Possible New Life for Julia Morgan’s Pasadena YWCA

Very interesting news has come to us via Pasadena Weekly. California architect, Julia Morgan’s 1921 YWCA Building in Pasadena, CA is under consideration for adaptive reuse. According to the article on the Pasadena Weekly Web site, “[T]he Pasadena City Council reviewed development plans for the long-vacant YWCA building, which is expected to be converted into a boutique hotel.”

The structure, vacant since 1997, is listed on the National Register of Historic Places.

Read the article on Pasadena Weekly.

Read more on architect Julia Morgan.

Julia MorganJulia Morgan, Pasadena YWCA Building (1921). Photographer unknown.


Art Deco Buildings in Greenbelt, Maryland

Our friend David Thompson of the Art Deco Buildings blog shared some terrific photos of his trip to Greenbelt, Maryland earlier this year. According to Thompson:

In 1936, Greenbelt … was built in Maryland between Washington DC and Baltimore. It was a bold experiment in co-operative living with all the town’s businesses and even the newspaper co-cooperatively owned by the residents. The homogeneous houses and flats where built around a city center that included shops, a theater and an elementary school.

Read more about Greenbelt, Maryland on Art Deco Buildings, and also read Thompson’s post on The Greenbelt Community Center.

For more on the community of Greenbelt, Maryland visit the city’s Web site.

Greenbelt, Maryland
Greenbelt Theatre and Supermarket, Greenbelt, Maryland (1937).

Silly Saturday: How Architects Sleep

Design and Desire found this image on Katie Umenthum's Architecture Humor Pinterest Board, which is a send-off of the universal communication symbols. Notice how architects sleep - if they get the opportunity - at the bottom of the graphic.

Visit Katie’s Pinterest Board for more humorous and unusual images.


Unknown Artist. How Architects Sleep.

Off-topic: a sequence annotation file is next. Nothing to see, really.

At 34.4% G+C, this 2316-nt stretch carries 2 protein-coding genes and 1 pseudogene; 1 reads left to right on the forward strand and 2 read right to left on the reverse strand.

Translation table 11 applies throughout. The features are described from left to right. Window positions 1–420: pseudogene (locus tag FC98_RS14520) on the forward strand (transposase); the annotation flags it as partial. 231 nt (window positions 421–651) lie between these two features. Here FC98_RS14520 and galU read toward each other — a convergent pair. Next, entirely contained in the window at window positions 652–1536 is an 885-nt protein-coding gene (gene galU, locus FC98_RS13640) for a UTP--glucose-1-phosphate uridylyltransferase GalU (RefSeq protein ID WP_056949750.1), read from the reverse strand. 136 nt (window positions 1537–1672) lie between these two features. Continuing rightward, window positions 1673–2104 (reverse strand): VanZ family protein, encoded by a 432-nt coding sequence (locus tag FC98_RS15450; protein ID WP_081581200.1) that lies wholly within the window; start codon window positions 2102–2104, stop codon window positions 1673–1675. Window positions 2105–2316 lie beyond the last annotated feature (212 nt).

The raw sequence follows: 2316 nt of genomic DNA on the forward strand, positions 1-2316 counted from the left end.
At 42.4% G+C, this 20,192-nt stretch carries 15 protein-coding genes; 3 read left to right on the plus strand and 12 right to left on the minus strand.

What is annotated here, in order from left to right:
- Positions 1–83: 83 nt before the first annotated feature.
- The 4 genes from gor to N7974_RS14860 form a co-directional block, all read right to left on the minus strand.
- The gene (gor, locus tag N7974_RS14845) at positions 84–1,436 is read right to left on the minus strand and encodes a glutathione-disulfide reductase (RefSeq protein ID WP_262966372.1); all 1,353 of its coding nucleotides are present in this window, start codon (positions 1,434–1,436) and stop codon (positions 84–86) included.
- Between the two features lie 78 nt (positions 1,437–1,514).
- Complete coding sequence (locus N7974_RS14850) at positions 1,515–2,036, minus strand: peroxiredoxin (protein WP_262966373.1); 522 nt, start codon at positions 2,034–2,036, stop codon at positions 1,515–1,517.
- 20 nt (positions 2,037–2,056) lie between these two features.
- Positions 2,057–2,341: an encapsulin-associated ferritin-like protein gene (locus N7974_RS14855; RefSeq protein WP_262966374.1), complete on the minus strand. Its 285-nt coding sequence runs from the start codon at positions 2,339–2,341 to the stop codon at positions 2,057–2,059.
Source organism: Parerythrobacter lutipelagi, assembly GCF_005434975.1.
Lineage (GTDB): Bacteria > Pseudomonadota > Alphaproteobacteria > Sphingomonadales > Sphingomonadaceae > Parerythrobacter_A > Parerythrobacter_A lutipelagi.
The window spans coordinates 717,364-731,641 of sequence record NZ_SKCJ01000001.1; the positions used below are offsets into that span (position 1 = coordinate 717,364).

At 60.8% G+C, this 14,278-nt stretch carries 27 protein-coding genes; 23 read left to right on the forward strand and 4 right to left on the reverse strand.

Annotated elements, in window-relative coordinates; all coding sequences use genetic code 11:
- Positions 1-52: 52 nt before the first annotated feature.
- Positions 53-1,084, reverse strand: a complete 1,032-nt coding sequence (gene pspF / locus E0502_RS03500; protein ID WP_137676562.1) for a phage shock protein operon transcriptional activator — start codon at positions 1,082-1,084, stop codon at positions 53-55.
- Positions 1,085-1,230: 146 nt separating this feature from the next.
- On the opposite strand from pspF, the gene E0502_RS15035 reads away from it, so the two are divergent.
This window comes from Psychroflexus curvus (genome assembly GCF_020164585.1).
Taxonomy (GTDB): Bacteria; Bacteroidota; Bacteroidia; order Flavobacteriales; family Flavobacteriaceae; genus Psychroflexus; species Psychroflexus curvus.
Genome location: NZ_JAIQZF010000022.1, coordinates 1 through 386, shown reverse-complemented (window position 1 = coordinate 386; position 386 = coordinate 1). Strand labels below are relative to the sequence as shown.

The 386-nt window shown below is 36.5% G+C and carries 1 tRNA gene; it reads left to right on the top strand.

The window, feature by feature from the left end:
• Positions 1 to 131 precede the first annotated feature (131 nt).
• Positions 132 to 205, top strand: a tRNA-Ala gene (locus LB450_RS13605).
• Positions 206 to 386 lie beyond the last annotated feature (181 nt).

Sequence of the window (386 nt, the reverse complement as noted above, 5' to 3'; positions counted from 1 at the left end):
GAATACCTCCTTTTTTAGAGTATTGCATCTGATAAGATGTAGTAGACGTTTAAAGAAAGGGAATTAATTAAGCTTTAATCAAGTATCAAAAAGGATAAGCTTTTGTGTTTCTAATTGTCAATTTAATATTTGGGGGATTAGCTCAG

Frank Lloyd Wright and the City: Density vs. Dispersal at MOMA

The Museum of Modern Art in New York City is currently running Frank Lloyd Wright and the City: Density vs. Dispersal, an exhibition that explores the architect’s philosophy regarding the development of the American City during the period between the two World Wars. Wright’s iconic large-scale model for “Broadacre City" is the centerpiece of the show, which features drawings, architectural models and films that were included in the recent joint acquisition of Frank Lloyd Wright’s extensive archive by MoMA and Columbia University’s Avery Architectural and Fine Arts Library.

For details visit MoMA’s web site. The show runs now through June 1, 2014.


Frank Lloyd Wright. Drawings for Broadacre City Project, (1932).

Silly Saturday: Atomic City

A huge thank you goes out to our friend, Mid-century Modern Freak for turning us on to Hollywood visual effect artist Markus Rothkranz's Atomic City. Part Jetsons, part Rat Pack, part James Bond the show is like nothing you’ve seen on television! A spoof of a sixties style secret agent thriller, the show features all the futuristic designs that mid-century architects and designers dreamed of for our use in 2014.

Since Atomic City really defies any description we could hope to give it, you’ll just have to check it out yourself!

Atomic City
Markus Rothkrantz. Image from Atomic City (1997-2006).

Future Uncertian for Providence’s “Superman Building”

Late last year the New York Times online posted an article on the Industrial Trust Building in Providence, Rhode Island. A centerpiece landmark of downtown Providence, the Art Deco gem of a skyscraper that once was the workplace of hundreds now sits vacant. The building’s most recent tenant, the Bank of America, moved out in April 2013.